Primer Brands for Model Horse Customs | Product Review

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I’m reviewing three brands of primer so
you can pick the best one for getting your custom model horse ready for paint. They each have their pros and cons. I will
also end the video with a few bonus brands you can consider. First up is the Rustoleum brand of primer.
Rustoleum offers many different kinds of primers for different types of projects, and in different
colors. The specific type I’m reviewing in this
video is the American Accents 2X Ultra Cover in red and white. Anytime I buy primers, I look for sandablity,
which this primer definitely has. It won’t overly gum up on your sandpaper, or leave
sticky residue behind when you sand it. I also look for good tooth, which this one
has. It stays smooth, but not so smooth that your paint has nothing to grip. Unfortunately, this particular version of
Rustoleum primer goes on very thick. That can be nice when you need to fill imperfections,
but it’s not great if you have fine details you want to preserve. It also limits how many
coats you can apply before you lose detail. It’s not my favorite for stablemates or
other minis at all. Finally, the white version of this primer
did not spray consistently and required that I strip my test model. Krylon CoverMaxx was my go-to primer for a
long time. It goes on very thin, holds detail, is smooth, and decent for sanding. It also
came in a good range of colors, from white, grey and red, perfect for model horses. However, now I have a hard time finding that
particular version, what I often find instead is the ColorMaster. It’s not my favorite. It too goes on thin, but it’s hard to sand.
In fact, it’s very gummy when sanding. I also find that it’s too smooth and doesn’t
offer much tooth, which I find even more problematic as an airbrush artist. If you can find the CoverMaxx, it’s a nice
workhorse primer, especially for minis, but I wouldn’t really recommend the ColorMaster. This next one is an automotive primer, which
I think is a godsend because not only are automotive products generally cheaper than
hobby products, but they are great at preserving fine details. This is the Duplicolor Sandable
primer. I love this primer. It goes on thin and preserves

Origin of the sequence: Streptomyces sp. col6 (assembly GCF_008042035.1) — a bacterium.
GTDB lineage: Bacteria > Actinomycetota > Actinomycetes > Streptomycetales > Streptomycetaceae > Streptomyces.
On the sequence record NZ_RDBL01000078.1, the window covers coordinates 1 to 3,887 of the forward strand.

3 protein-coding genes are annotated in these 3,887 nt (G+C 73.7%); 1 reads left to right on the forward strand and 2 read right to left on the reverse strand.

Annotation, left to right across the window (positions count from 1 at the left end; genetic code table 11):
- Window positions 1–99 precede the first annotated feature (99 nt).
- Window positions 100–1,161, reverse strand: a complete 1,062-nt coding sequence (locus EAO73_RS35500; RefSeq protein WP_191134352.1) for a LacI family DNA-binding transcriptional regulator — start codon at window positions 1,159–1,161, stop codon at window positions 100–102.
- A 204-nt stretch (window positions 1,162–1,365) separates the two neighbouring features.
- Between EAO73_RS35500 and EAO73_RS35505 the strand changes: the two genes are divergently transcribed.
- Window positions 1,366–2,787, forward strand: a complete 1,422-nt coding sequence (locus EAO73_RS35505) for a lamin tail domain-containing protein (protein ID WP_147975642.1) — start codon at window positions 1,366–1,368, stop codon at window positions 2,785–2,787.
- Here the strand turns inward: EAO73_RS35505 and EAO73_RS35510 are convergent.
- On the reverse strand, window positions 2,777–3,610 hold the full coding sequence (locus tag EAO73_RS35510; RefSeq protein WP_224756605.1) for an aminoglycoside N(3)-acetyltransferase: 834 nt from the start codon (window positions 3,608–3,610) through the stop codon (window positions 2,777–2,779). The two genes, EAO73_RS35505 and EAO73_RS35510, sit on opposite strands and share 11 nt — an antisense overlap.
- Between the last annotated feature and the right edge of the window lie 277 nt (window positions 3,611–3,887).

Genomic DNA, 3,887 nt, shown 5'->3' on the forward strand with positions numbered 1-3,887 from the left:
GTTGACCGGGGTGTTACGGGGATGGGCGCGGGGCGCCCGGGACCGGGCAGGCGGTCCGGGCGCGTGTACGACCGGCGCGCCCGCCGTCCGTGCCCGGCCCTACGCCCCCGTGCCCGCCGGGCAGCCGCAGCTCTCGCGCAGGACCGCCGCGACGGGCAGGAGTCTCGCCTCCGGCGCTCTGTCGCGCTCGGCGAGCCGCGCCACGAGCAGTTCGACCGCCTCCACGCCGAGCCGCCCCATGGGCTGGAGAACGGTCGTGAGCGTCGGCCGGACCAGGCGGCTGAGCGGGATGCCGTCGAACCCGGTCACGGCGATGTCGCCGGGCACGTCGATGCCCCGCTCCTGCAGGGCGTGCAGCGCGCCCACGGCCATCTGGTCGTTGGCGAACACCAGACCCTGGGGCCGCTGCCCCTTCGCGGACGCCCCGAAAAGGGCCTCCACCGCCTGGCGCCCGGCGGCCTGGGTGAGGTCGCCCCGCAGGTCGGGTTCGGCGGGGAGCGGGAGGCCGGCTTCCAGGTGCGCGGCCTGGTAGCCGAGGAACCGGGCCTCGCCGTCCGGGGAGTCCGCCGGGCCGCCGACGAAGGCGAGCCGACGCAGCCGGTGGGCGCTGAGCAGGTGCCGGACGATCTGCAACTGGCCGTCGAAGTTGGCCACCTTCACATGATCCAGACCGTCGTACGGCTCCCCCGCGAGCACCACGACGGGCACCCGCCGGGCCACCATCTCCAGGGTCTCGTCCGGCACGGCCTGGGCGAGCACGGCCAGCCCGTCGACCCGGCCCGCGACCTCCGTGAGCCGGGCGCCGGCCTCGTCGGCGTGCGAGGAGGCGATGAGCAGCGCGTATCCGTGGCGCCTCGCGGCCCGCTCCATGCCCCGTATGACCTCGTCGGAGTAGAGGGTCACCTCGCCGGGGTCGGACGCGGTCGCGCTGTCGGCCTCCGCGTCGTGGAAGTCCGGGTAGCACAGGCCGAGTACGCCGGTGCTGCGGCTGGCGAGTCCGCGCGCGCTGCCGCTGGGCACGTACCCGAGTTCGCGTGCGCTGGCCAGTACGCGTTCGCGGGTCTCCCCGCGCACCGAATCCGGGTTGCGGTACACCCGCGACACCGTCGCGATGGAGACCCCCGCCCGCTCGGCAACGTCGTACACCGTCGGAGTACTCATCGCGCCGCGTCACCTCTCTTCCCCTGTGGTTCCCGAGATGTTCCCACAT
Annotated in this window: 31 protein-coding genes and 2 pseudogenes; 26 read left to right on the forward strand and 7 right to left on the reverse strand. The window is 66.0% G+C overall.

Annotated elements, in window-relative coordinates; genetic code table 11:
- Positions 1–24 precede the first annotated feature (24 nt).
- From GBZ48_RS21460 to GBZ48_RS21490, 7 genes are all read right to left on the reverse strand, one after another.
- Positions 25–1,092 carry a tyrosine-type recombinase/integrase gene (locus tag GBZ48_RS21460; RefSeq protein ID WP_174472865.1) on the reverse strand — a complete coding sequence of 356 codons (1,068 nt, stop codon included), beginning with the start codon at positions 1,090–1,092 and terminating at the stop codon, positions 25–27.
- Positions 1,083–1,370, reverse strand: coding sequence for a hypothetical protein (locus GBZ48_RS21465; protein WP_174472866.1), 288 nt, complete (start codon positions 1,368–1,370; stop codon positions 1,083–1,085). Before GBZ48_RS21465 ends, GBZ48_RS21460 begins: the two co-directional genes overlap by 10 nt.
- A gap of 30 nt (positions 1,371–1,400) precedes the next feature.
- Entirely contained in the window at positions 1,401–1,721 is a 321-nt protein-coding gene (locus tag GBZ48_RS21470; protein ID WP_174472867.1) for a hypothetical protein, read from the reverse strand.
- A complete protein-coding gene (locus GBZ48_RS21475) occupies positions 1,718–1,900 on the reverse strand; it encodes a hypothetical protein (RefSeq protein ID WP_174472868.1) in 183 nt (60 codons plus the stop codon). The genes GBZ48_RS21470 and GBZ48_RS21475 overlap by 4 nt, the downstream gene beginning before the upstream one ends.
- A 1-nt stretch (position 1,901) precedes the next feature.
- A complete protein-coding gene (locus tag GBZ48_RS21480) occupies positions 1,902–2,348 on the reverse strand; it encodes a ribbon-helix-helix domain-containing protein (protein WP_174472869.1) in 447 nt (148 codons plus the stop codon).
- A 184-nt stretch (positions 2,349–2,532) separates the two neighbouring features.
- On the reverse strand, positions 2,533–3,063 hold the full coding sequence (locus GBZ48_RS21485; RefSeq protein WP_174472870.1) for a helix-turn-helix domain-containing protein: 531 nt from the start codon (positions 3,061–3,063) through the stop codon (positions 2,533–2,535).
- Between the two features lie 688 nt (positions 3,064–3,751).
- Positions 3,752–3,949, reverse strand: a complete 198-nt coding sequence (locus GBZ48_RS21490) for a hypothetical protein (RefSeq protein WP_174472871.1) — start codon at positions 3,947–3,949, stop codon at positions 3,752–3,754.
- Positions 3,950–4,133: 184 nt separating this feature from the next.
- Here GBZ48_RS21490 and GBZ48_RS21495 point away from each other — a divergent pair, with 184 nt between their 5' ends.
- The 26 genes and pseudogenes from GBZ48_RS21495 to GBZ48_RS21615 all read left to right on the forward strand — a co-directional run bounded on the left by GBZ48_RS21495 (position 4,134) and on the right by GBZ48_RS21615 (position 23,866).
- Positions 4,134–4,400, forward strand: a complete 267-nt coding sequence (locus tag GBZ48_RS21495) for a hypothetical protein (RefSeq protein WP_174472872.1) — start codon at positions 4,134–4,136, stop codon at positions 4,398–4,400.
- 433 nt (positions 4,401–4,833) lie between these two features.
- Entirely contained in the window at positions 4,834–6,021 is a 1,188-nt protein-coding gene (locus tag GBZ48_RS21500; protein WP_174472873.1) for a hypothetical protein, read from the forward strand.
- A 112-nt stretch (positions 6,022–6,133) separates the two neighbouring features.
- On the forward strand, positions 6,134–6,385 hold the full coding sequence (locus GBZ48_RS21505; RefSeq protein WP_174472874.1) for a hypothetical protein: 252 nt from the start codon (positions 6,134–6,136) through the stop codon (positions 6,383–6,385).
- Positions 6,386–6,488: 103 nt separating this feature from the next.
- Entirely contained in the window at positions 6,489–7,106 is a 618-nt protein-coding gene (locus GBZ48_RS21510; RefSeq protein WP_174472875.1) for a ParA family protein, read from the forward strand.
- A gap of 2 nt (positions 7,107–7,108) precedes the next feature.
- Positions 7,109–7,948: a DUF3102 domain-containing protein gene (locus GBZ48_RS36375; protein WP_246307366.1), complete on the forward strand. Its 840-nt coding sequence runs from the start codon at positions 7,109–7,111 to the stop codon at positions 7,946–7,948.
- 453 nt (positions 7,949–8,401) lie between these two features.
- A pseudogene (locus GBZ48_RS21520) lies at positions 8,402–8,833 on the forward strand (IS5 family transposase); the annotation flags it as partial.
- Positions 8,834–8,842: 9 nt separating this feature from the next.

details wonderfully. But my top favorite things about this primer are it’s perfect amount
of tooth, right amount of smoothness and wide range of colors. It does cost a little more, but the results
are so much better I feel it’s far worth the couple extra dollars. So my only real
con is that it can be tricky to find it. Most stores carry the filler version, which I don’t
recommend because it’s thicker. When you do find the sandable version, it’s not easy
to find all the colors, especially rust and gray. There are so many different kinds of primers
out there, and I reviewed these three because they were either the easiest to find, or I
felt the best options. But there are others that I haven’t gotten
to try yet that are worth taking a look at yourself. Rustoleum makes an automotive primer
as well that may be worth comparing to the Duplicolor Sandable primer. Then there is the world of airbrush primers,
from brands like Vallejo and Badger. I haven’t tried these either, but since you are running
them through an airbrush, these could afford a lot more control over the spray intensity
and what details you can preserve. Definitely worth a look for mini model horse artists. Hopefully this video helps you find your perfect
primer for your model horse customizing projects. Now go paint ponies! For more videos like this, please subscribe
to my channel and check out my blog at www.bluemountainstable.com. For daily updates and tips on model horse
customizing, follow my social media linked in the video description. Thanks for watching!

 

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